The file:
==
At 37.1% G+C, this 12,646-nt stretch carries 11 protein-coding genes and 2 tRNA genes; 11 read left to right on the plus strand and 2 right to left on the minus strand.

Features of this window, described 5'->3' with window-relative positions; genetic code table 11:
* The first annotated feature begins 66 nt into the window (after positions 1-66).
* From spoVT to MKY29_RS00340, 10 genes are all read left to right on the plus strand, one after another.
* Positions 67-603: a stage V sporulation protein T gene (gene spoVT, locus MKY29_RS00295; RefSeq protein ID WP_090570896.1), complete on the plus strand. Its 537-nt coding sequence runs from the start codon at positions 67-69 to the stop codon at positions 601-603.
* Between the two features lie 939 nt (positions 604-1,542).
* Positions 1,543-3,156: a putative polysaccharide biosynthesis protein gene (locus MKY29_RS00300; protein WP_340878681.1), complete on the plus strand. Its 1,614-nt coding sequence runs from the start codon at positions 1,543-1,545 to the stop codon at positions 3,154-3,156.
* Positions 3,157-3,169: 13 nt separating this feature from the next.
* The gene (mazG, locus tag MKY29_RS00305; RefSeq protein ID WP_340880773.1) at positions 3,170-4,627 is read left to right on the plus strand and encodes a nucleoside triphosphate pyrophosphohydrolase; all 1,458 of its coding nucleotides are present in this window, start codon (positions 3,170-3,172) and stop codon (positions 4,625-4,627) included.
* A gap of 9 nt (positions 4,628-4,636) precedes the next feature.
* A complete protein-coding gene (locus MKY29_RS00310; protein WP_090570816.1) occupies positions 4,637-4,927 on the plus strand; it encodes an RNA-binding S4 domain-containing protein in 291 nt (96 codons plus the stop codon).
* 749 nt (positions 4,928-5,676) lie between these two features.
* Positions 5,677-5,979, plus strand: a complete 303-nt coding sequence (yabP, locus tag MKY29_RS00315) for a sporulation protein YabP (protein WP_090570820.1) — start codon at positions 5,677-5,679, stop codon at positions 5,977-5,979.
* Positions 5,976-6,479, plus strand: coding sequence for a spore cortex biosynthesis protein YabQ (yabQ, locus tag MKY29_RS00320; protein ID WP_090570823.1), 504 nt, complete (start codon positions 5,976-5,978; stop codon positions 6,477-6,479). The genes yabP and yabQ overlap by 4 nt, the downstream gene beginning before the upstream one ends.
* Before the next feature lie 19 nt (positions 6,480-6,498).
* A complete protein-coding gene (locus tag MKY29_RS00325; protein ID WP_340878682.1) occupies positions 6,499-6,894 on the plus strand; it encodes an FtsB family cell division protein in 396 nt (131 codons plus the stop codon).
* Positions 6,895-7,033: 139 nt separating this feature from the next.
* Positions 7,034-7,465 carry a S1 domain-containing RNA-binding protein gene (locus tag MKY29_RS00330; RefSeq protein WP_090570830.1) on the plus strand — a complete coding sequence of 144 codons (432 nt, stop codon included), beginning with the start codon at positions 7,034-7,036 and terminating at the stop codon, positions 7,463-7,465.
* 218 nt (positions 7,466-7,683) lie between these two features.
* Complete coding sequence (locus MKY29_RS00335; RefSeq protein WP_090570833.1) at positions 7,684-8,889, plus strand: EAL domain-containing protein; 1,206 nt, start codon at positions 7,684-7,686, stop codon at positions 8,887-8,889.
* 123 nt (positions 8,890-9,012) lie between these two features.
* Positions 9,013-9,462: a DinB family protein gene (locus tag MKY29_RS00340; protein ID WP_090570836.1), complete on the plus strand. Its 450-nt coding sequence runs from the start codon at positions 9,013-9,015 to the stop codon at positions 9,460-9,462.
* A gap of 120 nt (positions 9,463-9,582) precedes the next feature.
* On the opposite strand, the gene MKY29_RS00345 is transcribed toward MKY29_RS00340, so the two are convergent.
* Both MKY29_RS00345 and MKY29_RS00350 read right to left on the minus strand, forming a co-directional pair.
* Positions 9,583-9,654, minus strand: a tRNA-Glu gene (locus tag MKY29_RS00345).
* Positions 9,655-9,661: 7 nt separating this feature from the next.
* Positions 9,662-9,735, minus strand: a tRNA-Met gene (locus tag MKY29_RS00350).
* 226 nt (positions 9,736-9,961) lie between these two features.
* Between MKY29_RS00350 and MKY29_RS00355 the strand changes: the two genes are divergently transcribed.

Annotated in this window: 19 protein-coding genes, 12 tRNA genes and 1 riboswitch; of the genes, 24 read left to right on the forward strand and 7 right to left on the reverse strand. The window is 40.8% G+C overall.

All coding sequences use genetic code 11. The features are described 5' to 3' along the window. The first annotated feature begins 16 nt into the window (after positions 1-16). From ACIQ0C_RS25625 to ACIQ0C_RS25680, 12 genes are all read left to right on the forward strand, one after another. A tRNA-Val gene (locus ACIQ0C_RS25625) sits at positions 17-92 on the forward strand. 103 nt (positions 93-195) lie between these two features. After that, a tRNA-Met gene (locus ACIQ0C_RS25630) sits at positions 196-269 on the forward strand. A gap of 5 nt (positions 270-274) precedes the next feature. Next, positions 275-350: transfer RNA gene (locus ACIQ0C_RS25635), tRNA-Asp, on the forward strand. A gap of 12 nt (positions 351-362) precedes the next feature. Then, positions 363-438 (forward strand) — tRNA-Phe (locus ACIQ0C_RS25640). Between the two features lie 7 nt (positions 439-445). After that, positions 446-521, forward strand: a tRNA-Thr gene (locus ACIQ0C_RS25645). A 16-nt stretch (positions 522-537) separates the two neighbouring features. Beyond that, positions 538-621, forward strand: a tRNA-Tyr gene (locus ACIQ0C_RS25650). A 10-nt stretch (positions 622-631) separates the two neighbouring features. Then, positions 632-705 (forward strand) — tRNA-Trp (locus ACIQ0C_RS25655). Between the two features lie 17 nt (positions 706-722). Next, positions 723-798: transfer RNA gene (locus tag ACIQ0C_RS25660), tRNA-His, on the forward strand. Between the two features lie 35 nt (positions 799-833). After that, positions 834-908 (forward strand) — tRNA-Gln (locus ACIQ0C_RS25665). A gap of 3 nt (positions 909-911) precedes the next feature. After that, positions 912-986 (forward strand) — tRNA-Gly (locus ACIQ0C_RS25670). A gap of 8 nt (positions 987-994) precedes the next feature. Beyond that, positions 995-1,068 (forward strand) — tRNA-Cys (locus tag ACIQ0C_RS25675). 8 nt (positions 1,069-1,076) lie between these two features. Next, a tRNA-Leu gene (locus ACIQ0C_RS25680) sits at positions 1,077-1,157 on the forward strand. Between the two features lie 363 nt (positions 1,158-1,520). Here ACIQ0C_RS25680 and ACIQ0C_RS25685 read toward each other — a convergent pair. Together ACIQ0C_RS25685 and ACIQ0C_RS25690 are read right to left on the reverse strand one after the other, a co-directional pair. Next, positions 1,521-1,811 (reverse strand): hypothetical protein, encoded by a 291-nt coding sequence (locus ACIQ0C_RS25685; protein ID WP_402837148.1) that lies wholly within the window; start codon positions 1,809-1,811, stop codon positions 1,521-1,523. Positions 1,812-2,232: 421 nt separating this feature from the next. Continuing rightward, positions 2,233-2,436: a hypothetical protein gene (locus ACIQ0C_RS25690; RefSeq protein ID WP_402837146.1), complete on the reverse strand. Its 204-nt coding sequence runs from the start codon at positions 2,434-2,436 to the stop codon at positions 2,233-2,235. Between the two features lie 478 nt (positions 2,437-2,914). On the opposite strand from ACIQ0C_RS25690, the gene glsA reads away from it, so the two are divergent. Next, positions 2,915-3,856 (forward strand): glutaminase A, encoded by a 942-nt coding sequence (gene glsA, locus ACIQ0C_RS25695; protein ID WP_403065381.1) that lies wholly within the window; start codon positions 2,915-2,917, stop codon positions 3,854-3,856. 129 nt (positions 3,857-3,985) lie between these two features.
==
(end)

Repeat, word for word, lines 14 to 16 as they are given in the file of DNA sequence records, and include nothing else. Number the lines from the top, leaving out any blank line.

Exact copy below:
* Positions 5,976-6,479, plus strand: coding sequence for a spore cortex biosynthesis protein YabQ (yabQ, locus tag MKY29_RS00320; protein ID WP_090570823.1), 504 nt, complete (start codon positions 5,976-5,978; stop codon positions 6,477-6,479). The genes yabP and yabQ overlap by 4 nt, the downstream gene beginning before the upstream one ends.
* Before the next feature lie 19 nt (positions 6,480-6,498).
* A complete protein-coding gene (locus tag MKY29_RS00325; protein ID WP_340878682.1) occupies positions 6,499-6,894 on the plus strand; it encodes an FtsB family cell division protein in 396 nt (131 codons plus the stop codon).